32. Green Bay Packers – Cameron Heyward, DE, Ohio State.  The Packers have had terrible luck selecting two-gap defensive linemen before hitting a home run with B.J. Raji.  Heyward will be able to keep the Packers’ excellent LB corps clean.
  33.  New England Patriots – Jake Locker, QB, Washington.  The likelihood that New England exercises this pick is extremely low.  Teams will have some 16 hours to make inquiries about the availability of this selection.  Whoever ends up at this spot will take Locker.
  34. 34.   Buffalo Bills – Phil Taylor, DT, Baylor.  After addressing the pass rush at the top of Round 1, Buffalo comes back and addresses the run defense at the top of Round 2.  Taylor will eat space in the middle of the line and become a poor man’s John Henderson.
  35. Cincinnati Bengals – Mikel LeShoure, RB, Illiniois.  Cedric Benson was showing some wear on his tires last season.  LeShoure will help continue the remaking of the Bengals’ offense.
  36. Denver Broncos – Kyle Rudolph, TE, Notre Dame.  Rudolph is a risk/reward pick here, but both Kyle Orton and Tim Tebow are used to operating with playmaking tight ends..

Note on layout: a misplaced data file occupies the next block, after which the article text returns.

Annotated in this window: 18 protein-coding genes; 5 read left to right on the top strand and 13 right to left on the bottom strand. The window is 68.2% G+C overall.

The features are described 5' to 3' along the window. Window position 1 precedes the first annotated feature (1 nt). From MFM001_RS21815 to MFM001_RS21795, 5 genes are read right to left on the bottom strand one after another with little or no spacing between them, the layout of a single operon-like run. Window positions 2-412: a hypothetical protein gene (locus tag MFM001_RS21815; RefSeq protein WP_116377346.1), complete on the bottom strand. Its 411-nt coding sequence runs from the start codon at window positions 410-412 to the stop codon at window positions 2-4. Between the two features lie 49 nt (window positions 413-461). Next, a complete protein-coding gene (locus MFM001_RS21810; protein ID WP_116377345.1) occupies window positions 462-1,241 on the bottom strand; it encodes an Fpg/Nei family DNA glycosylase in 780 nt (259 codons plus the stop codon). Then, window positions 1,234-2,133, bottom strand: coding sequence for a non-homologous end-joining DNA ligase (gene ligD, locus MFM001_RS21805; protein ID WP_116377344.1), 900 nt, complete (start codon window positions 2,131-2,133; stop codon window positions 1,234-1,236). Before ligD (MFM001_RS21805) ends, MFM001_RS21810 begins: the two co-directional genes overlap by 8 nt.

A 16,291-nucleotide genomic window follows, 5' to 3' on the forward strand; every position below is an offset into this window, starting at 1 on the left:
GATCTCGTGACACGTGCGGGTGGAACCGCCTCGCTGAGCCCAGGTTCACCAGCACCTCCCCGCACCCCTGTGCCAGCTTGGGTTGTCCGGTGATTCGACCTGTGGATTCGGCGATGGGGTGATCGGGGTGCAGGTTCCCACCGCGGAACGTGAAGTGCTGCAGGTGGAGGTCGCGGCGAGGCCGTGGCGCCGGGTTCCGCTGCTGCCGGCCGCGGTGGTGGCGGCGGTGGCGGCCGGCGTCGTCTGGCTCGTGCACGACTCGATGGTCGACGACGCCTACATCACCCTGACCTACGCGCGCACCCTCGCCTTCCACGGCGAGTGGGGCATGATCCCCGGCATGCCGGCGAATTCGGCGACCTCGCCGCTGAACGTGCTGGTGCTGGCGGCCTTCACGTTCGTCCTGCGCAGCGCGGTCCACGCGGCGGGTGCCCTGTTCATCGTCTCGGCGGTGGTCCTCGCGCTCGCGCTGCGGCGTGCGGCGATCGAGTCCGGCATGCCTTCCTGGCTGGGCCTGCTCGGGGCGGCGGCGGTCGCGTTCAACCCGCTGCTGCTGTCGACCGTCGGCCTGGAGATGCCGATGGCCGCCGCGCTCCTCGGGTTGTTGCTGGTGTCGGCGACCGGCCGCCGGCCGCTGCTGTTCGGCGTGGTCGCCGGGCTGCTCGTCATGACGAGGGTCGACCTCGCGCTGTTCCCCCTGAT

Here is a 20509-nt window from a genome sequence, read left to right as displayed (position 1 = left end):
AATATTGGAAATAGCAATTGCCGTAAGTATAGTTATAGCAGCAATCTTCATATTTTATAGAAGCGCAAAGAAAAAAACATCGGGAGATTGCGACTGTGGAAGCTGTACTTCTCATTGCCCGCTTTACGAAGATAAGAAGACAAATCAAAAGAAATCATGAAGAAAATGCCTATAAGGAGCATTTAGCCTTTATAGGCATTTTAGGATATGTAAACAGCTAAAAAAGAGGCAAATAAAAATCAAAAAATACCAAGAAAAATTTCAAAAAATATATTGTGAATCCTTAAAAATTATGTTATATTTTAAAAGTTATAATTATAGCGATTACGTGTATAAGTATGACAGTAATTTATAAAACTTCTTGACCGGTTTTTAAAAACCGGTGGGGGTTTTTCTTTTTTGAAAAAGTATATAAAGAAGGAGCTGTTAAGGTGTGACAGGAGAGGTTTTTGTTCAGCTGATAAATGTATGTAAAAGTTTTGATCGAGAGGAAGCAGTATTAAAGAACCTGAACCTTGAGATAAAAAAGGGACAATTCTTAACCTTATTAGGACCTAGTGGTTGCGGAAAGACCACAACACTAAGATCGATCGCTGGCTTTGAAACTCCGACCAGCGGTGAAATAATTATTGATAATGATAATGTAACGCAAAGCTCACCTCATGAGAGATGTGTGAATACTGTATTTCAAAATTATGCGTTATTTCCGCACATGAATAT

37. Cleveland Browns – Torrey Smith, WR, Maryland.  There’s a lot of pent-up demand for wideouts at this point in the draft.  Smith will provide depth to a relatively talentless WR corps.
  38. Arizona Cardinals - Brooks Reed, DE/OLB, Arizona.  The Cards lose out when there’s a string of pass rushers taken toward the end of the first round, but Reed is a passionate player who will do whatever is asked of him.
69 – Kendrick Ellis, DT, Hampton. The Cards go to another small school in the third round.  Ignorant fans will project Ellis as a backup NT, but he should be successful as a two-gap DE in wave packages for Darnell Dockett or Calais Campbell.
103 – Austin Pettis, WR, Boise State.  Excellent value with this pick.  The Cards get s better version of Steve Breaston here, and will give Stephen Williams some competition.
136 – Alex Green, RB, Hawaii.  Green knows how to pass protect, run routes, and catch the ball from his experience in the spread offense at Hawaii.